More US citizens concerned about long-term threat of climate change than coronavirus

Around 35% of respondents said they now trust their government’s ability to tackle the climate crisis less than they did before the pandemic

Big Zero Report 2022

More US citizens are concerned about the long-term threats posed by climate change than they are about the coronavirus pandemic.

That’s the suggestion made in new research from YouGov and the Climate Group, which surveyed more than 1,000 people across the country and found 55% said the changing environment was likely to prove a serious and lasting concern in the future, compared to 44% that said the same about COVID-19.

Nearly 70% said climate action is just as, if not more, important now compared to before the virus outbreak, but 35% say they now trust their government’s ability to tackle the climate crisis less than they did before the virus.

Around 56% believe businesses across the US should be addressing climate change with an equal, if not greater, sense of urgency as COVID-19, with 47% thinking businesses should create green jobs as a key action to tackle climate change.

Despite 18% of respondents suggesting the government shouldn’t worry about addressing climate in recovery plans, 58% say there should be “some form of green strings attached to economic recovery post-pandemic” and 31% believe financial support should be prioritised for businesses that are reducing emissions and contributing to green employment.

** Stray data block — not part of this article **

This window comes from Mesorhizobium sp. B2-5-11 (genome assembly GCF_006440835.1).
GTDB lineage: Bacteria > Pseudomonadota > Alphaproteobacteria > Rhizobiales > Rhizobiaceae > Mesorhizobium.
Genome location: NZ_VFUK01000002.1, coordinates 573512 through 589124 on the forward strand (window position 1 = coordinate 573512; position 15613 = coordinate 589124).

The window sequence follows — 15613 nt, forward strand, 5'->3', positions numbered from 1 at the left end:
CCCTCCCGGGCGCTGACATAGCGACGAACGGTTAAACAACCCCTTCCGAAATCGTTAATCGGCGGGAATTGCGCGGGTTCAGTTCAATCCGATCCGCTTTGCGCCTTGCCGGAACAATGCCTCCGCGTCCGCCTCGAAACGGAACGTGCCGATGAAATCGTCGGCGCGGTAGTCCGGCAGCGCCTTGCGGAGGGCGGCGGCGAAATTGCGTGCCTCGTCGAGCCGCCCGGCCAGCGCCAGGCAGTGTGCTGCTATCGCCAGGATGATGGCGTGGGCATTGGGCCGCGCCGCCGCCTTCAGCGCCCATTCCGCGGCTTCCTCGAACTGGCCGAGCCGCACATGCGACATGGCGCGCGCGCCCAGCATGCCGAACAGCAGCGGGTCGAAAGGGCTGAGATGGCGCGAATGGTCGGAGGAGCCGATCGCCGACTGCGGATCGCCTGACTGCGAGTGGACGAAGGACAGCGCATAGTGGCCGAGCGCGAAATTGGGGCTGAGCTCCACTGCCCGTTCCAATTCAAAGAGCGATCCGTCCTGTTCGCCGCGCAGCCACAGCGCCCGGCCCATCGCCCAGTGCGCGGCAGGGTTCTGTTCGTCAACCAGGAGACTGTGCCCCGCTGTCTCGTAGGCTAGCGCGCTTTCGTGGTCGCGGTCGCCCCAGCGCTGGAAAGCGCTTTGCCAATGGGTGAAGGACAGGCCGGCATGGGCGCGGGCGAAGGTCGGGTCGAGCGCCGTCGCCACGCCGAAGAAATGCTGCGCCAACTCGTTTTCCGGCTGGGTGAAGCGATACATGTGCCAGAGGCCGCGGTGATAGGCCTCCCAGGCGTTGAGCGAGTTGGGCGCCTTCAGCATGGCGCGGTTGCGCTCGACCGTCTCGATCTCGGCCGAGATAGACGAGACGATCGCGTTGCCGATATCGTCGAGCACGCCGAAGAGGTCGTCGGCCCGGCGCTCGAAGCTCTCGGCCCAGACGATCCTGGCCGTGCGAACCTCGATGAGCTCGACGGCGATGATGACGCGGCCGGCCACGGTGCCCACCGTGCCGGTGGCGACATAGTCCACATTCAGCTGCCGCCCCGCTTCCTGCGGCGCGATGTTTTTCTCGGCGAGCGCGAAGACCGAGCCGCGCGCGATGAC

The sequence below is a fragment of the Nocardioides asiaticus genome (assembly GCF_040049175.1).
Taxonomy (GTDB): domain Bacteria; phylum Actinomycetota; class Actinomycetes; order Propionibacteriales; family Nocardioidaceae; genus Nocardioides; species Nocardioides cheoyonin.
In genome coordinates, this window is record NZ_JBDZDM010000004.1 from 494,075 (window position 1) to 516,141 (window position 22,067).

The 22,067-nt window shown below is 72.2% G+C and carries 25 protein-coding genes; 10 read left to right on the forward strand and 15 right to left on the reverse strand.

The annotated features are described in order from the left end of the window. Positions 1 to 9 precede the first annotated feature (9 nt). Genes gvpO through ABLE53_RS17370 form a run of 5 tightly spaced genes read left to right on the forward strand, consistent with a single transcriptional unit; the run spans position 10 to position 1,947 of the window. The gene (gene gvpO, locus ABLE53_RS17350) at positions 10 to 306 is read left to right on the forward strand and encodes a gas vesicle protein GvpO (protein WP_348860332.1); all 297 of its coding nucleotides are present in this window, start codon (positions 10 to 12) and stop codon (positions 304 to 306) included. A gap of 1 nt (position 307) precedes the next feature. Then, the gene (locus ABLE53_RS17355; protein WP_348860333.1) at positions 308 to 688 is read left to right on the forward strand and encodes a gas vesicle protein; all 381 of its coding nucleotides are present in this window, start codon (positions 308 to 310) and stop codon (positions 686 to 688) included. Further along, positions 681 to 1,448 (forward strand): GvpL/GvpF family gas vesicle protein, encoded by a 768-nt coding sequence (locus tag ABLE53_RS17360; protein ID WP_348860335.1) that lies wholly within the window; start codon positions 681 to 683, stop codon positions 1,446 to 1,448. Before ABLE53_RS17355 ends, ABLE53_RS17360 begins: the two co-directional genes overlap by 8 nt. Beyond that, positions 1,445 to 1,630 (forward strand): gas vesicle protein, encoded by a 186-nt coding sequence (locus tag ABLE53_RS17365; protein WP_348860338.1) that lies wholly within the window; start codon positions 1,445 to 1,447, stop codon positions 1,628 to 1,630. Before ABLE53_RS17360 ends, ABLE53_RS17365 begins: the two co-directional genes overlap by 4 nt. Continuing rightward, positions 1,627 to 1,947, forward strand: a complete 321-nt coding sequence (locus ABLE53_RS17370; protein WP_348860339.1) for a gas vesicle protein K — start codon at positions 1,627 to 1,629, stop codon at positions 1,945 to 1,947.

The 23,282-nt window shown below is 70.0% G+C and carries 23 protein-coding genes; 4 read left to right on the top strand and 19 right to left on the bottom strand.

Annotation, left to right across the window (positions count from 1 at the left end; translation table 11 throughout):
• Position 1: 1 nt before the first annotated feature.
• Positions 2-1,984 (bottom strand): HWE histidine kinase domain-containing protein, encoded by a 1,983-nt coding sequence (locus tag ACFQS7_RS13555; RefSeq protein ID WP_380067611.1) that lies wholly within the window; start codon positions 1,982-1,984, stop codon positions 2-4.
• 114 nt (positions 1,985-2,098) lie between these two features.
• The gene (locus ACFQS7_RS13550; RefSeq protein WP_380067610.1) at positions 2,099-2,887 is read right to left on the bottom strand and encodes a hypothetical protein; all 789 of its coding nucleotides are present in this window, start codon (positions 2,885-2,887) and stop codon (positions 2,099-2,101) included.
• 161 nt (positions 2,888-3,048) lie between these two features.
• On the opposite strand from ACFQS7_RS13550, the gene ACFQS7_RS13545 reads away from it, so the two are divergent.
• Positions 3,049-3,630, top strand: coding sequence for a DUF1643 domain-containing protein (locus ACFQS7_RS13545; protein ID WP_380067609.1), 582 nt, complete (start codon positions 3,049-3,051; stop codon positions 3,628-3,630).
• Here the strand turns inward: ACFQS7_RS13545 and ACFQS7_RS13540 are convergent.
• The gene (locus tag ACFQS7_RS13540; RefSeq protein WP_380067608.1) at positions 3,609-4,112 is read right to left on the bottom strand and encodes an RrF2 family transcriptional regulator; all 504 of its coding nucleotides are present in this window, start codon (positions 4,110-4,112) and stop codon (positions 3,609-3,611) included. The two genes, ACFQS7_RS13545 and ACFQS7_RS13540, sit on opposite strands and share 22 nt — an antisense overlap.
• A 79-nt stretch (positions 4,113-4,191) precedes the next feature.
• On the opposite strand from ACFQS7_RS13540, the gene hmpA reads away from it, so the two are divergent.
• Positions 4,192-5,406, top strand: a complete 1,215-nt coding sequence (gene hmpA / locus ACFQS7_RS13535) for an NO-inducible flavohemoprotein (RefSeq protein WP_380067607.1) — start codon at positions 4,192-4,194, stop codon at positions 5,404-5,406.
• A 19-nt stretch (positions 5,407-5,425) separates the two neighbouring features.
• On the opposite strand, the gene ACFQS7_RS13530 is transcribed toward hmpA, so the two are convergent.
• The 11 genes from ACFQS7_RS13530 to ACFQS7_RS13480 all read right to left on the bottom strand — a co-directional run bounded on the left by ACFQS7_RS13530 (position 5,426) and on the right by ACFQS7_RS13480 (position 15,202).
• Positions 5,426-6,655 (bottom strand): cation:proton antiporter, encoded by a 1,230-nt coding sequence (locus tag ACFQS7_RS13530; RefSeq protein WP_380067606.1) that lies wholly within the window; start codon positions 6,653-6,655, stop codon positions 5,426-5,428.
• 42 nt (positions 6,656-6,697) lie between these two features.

Overall, 49% say the process of tackling climate change will be good for the economy, but 55% think big US businesses are currently not taking enough action to adequately mitigate the threat.

Helen Clarkson, CEO of the Climate Group, said: “Americans agree that we need to continue to fight climate change at the same time as tackling a global health pandemic. The single biggest opportunity to grow back our economies out of a global recession and secure our future comes from investing in climate-forward policies.

“People don’t want to go back to the way things were. And we know from our partners, including over 350 multinationals and more than 200 states and regions from around the world, that their commitment to climate overwhelmingly remains, but there’s a clear demand for more action and accountability. Climate Week NYC will provide that critical opportunity to bring together CEOs and policymakers to focus on what they can collectively do to rebuild a greener, fairer future.”

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